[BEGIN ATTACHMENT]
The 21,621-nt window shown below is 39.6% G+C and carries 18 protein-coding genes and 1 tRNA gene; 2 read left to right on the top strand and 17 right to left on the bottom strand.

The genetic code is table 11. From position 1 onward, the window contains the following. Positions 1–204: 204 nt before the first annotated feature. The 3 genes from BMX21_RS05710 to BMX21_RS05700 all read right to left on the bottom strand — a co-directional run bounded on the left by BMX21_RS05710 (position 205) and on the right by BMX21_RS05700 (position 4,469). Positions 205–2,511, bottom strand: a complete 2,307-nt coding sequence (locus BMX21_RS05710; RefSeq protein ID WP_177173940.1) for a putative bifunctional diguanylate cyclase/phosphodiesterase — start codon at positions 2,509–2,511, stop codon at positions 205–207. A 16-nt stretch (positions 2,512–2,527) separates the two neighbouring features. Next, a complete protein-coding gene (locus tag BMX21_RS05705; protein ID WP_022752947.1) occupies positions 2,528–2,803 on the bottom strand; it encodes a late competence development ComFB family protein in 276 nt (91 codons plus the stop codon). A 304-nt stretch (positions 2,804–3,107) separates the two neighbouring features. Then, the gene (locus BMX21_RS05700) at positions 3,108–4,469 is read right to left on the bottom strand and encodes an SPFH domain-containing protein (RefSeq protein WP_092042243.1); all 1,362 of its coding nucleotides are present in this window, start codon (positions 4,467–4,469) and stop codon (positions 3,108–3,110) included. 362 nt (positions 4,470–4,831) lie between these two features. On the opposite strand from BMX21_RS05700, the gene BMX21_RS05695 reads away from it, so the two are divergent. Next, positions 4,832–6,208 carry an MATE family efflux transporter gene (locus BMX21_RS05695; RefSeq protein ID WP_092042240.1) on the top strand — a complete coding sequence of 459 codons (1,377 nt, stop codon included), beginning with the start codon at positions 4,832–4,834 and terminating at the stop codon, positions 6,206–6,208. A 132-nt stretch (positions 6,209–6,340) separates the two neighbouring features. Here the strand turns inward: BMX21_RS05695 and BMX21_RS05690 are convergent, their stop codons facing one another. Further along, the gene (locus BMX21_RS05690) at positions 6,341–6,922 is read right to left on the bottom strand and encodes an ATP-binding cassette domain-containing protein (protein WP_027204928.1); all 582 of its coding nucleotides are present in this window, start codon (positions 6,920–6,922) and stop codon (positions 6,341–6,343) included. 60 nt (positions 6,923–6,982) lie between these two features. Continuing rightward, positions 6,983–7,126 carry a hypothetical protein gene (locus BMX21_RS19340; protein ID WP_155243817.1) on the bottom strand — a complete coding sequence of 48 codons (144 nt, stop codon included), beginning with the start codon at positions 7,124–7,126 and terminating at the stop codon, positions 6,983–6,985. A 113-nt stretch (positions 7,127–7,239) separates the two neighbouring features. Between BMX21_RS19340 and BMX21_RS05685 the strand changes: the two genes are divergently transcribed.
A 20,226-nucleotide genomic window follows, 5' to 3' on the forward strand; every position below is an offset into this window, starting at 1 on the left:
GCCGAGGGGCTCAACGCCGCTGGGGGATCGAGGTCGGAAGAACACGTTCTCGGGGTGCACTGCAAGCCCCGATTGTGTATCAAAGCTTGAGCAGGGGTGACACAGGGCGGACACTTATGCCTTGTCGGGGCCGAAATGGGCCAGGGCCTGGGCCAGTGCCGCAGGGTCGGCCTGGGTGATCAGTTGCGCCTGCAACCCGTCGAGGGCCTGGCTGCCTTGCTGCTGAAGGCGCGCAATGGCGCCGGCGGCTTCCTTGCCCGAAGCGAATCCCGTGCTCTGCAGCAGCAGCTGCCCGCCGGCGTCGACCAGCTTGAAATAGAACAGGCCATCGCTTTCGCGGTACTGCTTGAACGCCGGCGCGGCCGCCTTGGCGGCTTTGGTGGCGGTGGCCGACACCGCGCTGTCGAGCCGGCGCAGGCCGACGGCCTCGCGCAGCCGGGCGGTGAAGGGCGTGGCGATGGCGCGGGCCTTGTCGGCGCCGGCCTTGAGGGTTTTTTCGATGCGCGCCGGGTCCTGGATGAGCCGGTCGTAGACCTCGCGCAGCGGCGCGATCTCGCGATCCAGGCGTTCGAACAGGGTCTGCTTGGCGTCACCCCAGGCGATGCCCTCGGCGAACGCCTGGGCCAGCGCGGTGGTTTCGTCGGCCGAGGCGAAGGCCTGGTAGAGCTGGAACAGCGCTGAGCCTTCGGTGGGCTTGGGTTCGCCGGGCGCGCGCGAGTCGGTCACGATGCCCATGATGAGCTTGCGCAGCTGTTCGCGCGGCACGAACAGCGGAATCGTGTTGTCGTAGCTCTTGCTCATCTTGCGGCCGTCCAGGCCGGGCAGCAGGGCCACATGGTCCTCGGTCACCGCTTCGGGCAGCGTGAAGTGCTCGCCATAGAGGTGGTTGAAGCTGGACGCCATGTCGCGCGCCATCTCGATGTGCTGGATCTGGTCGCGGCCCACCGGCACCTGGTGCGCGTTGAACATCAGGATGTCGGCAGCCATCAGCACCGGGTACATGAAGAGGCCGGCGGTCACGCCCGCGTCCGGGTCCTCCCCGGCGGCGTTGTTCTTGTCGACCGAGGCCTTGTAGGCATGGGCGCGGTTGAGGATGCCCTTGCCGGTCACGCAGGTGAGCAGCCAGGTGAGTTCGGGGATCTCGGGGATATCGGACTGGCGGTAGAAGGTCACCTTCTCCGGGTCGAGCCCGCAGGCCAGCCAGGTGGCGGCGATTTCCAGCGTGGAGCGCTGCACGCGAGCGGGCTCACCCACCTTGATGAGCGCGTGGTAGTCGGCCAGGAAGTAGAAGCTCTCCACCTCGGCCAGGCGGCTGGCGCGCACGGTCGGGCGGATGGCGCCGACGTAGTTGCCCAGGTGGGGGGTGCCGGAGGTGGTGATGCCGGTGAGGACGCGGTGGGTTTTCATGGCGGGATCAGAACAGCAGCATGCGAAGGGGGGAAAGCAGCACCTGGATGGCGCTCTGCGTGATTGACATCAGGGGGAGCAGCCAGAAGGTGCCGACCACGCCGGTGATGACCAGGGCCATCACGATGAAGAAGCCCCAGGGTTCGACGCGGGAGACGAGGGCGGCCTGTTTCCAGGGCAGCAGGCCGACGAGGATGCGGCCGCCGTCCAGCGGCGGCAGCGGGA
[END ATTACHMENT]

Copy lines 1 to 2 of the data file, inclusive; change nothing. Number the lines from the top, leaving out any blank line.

The 21,621-nt window shown below is 39.6% G+C and carries 18 protein-coding genes and 1 tRNA gene; 2 read left to right on the top strand and 17 right to left on the bottom strand.

The genetic code is table 11. From position 1 onward, the window contains the following. Positions 1–204: 204 nt before the first annotated feature. The 3 genes from BMX21_RS05710 to BMX21_RS05700 all read right to left on the bottom strand — a co-directional run bounded on the left by BMX21_RS05710 (position 205) and on the right by BMX21_RS05700 (position 4,469). Positions 205–2,511, bottom strand: a complete 2,307-nt coding sequence (locus BMX21_RS05710; RefSeq protein ID WP_177173940.1) for a putative bifunctional diguanylate cyclase/phosphodiesterase — start codon at positions 2,509–2,511, stop codon at positions 205–207. A 16-nt stretch (positions 2,512–2,527) separates the two neighbouring features. Next, a complete protein-coding gene (locus tag BMX21_RS05705; protein ID WP_022752947.1) occupies positions 2,528–2,803 on the bottom strand; it encodes a late competence development ComFB family protein in 276 nt (91 codons plus the stop codon). A 304-nt stretch (positions 2,804–3,107) separates the two neighbouring features. Then, the gene (locus BMX21_RS05700) at positions 3,108–4,469 is read right to left on the bottom strand and encodes an SPFH domain-containing protein (RefSeq protein WP_092042243.1); all 1,362 of its coding nucleotides are present in this window, start codon (positions 4,467–4,469) and stop codon (positions 3,108–3,110) included. 362 nt (positions 4,470–4,831) lie between these two features. On the opposite strand from BMX21_RS05700, the gene BMX21_RS05695 reads away from it, so the two are divergent. Next, positions 4,832–6,208 carry an MATE family efflux transporter gene (locus BMX21_RS05695; RefSeq protein ID WP_092042240.1) on the top strand — a complete coding sequence of 459 codons (1,377 nt, stop codon included), beginning with the start codon at positions 4,832–4,834 and terminating at the stop codon, positions 6,206–6,208. A 132-nt stretch (positions 6,209–6,340) separates the two neighbouring features. Here the strand turns inward: BMX21_RS05695 and BMX21_RS05690 are convergent, their stop codons facing one another. Further along, the gene (locus BMX21_RS05690) at positions 6,341–6,922 is read right to left on the bottom strand and encodes an ATP-binding cassette domain-containing protein (protein WP_027204928.1); all 582 of its coding nucleotides are present in this window, start codon (positions 6,920–6,922) and stop codon (positions 6,341–6,343) included. 60 nt (positions 6,923–6,982) lie between these two features. Continuing rightward, positions 6,983–7,126 carry a hypothetical protein gene (locus BMX21_RS19340; protein ID WP_155243817.1) on the bottom strand — a complete coding sequence of 48 codons (144 nt, stop codon included), beginning with the start codon at positions 7,124–7,126 and terminating at the stop codon, positions 6,983–6,985. A 113-nt stretch (positions 7,127–7,239) separates the two neighbouring features. Between BMX21_RS19340 and BMX21_RS05685 the strand changes: the two genes are divergently transcribed.